In-depth knowledge and understanding of the both the local situation and the process of e-development is a fundamental requirement of e-development project development. For example, developing a coalition of the key stakeholders requires knowing who those stakeholders are, which in turn requires an understanding of the dynamics of change in the national systems involved in e-development. So too, developing a knowledge-based partnerships with key stakeholders effectively requires the outside donor having a considerable base of local as well as e-development knowledge to begin with.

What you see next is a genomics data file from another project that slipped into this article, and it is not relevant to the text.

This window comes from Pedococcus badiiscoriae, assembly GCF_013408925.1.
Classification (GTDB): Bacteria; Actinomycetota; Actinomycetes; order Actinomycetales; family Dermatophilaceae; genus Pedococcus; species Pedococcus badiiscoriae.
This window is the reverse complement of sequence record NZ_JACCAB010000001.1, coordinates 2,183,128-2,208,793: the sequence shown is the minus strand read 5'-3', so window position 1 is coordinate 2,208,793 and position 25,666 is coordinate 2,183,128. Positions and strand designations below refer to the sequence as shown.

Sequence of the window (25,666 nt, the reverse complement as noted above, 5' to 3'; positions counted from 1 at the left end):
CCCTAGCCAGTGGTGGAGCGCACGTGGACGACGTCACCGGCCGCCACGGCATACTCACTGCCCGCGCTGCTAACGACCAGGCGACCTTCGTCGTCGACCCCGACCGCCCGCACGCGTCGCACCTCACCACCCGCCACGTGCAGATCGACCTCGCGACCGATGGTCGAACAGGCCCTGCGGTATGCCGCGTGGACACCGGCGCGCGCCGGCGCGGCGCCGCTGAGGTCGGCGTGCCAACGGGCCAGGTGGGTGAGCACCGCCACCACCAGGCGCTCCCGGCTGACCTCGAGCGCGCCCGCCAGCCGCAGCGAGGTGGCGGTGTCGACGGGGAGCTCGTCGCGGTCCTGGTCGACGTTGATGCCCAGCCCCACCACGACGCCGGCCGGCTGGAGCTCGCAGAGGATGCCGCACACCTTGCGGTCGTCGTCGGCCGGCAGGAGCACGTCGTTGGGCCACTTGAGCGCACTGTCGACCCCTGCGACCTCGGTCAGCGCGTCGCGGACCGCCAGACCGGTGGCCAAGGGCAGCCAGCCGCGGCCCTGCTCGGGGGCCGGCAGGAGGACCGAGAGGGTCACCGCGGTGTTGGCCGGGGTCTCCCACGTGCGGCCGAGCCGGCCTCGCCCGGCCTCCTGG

E-development is a process, and it is important that e-development activities be appropriately scheduled. I would suggest, for example, that the initial efforts be pilot projects chosen to have high benefit to cost ratios, of modest proportions, without extreme technical difficulty. They should be visible so that key stakeholders will learn from them. Since such pilots are often not institutionalized, much less scaled up, due to organizational inertia, I would suggest that the initial pilot projects might be chosen not to be too central to organizational success. Funding such quick-results pilots requires knowing which pilots are likely to yield positive results quickly, which are likely to be influential in the minds of the stakeholders they are to influence, and having a knowledge-based strategy for using the pilots in the project and program development process.